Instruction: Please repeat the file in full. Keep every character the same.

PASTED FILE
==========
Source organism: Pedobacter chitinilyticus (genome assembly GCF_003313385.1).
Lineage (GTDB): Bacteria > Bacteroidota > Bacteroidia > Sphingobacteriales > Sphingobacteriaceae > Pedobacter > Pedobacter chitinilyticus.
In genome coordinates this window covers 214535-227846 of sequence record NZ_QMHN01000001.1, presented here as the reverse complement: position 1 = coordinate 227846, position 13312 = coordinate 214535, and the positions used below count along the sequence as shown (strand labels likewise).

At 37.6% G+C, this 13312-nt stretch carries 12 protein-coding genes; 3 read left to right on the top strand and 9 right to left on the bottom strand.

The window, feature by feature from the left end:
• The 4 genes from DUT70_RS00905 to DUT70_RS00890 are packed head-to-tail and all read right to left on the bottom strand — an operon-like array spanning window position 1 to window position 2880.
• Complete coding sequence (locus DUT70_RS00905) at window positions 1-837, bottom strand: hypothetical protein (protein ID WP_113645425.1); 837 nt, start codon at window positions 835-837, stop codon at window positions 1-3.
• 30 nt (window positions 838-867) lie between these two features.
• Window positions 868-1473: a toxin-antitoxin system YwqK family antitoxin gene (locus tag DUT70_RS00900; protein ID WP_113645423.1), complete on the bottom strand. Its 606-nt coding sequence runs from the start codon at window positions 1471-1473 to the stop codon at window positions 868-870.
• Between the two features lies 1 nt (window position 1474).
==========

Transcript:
Source organism: Pedobacter chitinilyticus (genome assembly GCF_003313385.1).
Lineage (GTDB): Bacteria > Bacteroidota > Bacteroidia > Sphingobacteriales > Sphingobacteriaceae > Pedobacter > Pedobacter chitinilyticus.
In genome coordinates this window covers 214535-227846 of sequence record NZ_QMHN01000001.1, presented here as the reverse complement: position 1 = coordinate 227846, position 13312 = coordinate 214535, and the positions used below count along the sequence as shown (strand labels likewise).

At 37.6% G+C, this 13312-nt stretch carries 12 protein-coding genes; 3 read left to right on the top strand and 9 right to left on the bottom strand.

The window, feature by feature from the left end:
• The 4 genes from DUT70_RS00905 to DUT70_RS00890 are packed head-to-tail and all read right to left on the bottom strand — an operon-like array spanning window position 1 to window position 2880.
• Complete coding sequence (locus DUT70_RS00905) at window positions 1-837, bottom strand: hypothetical protein (protein ID WP_113645425.1); 837 nt, start codon at window positions 835-837, stop codon at window positions 1-3.
• 30 nt (window positions 838-867) lie between these two features.
• Window positions 868-1473: a toxin-antitoxin system YwqK family antitoxin gene (locus tag DUT70_RS00900; protein ID WP_113645423.1), complete on the bottom strand. Its 606-nt coding sequence runs from the start codon at window positions 1471-1473 to the stop codon at window positions 868-870.
• Between the two features lies 1 nt (window position 1474).